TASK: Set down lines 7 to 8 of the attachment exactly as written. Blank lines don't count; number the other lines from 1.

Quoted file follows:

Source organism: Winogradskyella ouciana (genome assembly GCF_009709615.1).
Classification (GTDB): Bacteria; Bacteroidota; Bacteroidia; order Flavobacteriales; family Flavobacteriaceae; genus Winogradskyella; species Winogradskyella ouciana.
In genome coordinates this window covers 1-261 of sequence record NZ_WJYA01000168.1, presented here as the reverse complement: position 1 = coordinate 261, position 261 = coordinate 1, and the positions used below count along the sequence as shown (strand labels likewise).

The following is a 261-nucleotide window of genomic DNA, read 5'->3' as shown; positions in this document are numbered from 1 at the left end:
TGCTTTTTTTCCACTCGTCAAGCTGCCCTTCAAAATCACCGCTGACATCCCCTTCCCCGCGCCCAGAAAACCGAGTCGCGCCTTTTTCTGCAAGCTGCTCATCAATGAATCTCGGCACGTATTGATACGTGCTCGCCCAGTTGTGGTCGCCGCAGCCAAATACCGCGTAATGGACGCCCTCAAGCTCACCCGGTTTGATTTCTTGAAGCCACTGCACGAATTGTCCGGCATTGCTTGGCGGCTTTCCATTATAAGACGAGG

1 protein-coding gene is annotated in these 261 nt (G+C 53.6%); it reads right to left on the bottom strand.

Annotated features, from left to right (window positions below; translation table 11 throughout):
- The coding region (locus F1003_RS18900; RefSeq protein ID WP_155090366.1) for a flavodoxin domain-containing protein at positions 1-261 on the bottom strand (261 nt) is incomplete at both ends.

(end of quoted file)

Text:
Annotated features, from left to right (window positions below; translation table 11 throughout):
- The coding region (locus F1003_RS18900; RefSeq protein ID WP_155090366.1) for a flavodoxin domain-containing protein at positions 1-261 on the bottom strand (261 nt) is incomplete at both ends.